Keep your knees happy and strong all life long.
Do you know that 47% of the adult population will have a headache at least once within a year according to the World Health Organization? 45 million Americans complain of headaches each year, 8 million visit their doctor, and 3 million went to the emergency room according to US Department of Health and Human Services.
Even minor headaches can be a nuisance that create stress, social and emotional impacts not only on the individual, but also on all those around them. A majority of headaches are related to tension headaches and are typically of a mechanical nature. This means that the muscles and joints in the neck and shoulders are strained, causing irritation and spasms that trigger headaches. These can be felt in the neck, shoulders, one side of the head or face, and even the forehead.
The large shoulder muscles around the scapula (shoulder blades) play a large role in supporting the neck. Having proper posture, movement and support of the neck and shoulder musculature is the key to having a healthy neck. In today’s environment sitting at the computer, staring at mobile devices, sitting for prolonged periods and more, weakens the muscles of the shoulders and upper back.
What you can do to relieve tension headaches:
Proper posture – Having good posture with sitting, typing at a computer, standing and working all play a part in how you use your neck and shoulder muscles throughout the day. Take time to examine and make sure your posture is what it should be.
Vary your tasks – If you sit for hours each day at a computer, make sure to give your muscles frequent breaks. You can do other productive tasks in standing or moving around the office.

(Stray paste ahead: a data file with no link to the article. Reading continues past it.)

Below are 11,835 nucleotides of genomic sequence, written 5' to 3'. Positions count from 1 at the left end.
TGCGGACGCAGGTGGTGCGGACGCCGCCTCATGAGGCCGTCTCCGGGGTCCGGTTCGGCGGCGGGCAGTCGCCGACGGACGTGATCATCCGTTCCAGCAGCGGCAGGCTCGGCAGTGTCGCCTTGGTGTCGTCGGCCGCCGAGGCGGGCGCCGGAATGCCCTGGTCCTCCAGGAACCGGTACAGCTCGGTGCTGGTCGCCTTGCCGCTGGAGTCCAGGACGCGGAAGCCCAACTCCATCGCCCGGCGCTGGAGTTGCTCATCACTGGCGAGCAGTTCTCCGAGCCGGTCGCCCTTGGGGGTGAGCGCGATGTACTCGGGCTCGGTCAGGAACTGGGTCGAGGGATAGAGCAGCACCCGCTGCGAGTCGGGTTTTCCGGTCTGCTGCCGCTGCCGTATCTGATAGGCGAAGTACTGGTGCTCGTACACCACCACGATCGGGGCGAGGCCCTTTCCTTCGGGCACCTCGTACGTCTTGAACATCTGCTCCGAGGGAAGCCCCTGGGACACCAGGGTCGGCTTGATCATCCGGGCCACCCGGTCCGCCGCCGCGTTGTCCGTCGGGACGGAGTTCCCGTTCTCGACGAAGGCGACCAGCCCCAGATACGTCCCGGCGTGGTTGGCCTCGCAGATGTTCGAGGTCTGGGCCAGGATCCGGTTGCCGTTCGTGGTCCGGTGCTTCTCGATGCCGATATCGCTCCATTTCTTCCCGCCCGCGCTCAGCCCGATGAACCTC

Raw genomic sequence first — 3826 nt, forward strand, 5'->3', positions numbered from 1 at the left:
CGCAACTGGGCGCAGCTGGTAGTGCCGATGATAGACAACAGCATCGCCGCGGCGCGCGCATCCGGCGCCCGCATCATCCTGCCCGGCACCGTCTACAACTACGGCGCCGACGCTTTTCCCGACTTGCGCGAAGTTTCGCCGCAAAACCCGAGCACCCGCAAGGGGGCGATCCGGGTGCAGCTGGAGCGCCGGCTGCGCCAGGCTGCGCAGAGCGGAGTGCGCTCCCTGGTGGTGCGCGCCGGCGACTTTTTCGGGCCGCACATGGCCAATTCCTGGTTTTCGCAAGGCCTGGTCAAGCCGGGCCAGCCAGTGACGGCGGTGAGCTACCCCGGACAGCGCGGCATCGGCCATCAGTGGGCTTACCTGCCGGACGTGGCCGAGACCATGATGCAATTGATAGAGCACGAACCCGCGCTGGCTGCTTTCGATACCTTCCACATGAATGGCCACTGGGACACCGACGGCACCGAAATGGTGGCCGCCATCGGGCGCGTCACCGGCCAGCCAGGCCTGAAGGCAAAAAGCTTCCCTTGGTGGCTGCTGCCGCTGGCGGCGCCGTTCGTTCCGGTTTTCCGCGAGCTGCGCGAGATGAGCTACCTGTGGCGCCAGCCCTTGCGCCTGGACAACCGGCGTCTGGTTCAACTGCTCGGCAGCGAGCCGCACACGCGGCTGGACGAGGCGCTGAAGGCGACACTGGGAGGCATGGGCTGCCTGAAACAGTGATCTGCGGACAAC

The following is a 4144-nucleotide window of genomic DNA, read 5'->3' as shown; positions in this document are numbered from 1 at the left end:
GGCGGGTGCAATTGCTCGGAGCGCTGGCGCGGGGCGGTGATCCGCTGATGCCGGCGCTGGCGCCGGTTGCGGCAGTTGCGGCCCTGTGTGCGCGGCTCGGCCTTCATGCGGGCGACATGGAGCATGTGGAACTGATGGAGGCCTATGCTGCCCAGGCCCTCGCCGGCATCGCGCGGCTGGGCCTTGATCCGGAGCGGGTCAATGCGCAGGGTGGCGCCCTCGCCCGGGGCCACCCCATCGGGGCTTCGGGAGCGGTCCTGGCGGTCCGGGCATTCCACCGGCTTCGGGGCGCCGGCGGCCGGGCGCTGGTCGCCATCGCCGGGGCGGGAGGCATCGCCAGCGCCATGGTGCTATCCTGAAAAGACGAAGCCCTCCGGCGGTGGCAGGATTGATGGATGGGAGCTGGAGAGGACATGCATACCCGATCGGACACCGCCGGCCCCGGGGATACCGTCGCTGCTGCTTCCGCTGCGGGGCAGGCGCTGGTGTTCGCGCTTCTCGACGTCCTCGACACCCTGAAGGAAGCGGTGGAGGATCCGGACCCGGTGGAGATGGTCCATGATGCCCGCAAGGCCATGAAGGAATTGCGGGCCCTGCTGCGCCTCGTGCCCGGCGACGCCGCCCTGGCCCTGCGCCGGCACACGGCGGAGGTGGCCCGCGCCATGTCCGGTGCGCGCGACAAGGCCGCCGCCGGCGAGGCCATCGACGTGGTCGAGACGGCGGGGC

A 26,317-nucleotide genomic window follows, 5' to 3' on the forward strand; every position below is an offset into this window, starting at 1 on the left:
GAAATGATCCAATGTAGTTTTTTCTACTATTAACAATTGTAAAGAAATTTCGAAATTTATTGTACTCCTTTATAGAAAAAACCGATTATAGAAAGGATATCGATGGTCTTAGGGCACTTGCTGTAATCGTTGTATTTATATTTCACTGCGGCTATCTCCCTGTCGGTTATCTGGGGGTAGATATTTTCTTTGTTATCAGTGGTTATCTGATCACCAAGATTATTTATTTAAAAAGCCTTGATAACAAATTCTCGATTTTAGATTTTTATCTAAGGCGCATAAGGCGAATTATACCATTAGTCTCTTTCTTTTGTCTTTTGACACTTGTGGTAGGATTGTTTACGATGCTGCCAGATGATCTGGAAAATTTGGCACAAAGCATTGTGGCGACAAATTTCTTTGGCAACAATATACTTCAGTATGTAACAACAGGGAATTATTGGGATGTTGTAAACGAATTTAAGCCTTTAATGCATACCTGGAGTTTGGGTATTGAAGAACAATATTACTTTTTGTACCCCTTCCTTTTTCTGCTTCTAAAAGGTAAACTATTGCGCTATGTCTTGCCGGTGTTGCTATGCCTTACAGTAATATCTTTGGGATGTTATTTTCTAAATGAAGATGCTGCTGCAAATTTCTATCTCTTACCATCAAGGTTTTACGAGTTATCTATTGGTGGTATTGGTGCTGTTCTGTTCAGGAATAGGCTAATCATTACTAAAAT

Exercise – Strengthen the muscles of the mid back and shoulder blade areas. Exercises such as rows and pull downs can help strengthen weakened postural muscles. Exercise also helps release endorphins, which can counteract stress.
Handle your stress – Handle tasks and obligations one at a time and get them completed. Piling up tasks, even small ones, draws your attention on them and creates stress.
Watch what you eat – avoid foods, which can affect your body’s acidity level such as processed foods, excessive sugars, and high fat meals. Eat a little better and drink more water. Your blood chemistry will be more balanced throughout the day. In fact, a big cause of headaches is chronic dehydration, so keep a glass of water by your desk during the day and constantly drink.
A little prevention can go a long way to relieving headaches. If you suffer from tension headaches, migraines or other forms of headaches, know that there is relief! Call us today for a neck posture, strength and mobility examination to pinpoint the exact cause of your headache. We can give you the tools to handle your headache easily and effectively. Life doesn’t have to be a headache! With the right physical therapy you can get back to the activities you love to do, pain-free.
Author: Kim Seymour
Doctor of Physical Therapy and Blog Contributor. Loves sharing fun facts and believes knowledge is power. Health food, coffee, chocolate and travel junkie and wannabe yoga regular. Believes in the body’s inherent strength and resiliency and has a particular interest in pre- and post-partum care and pelvic health.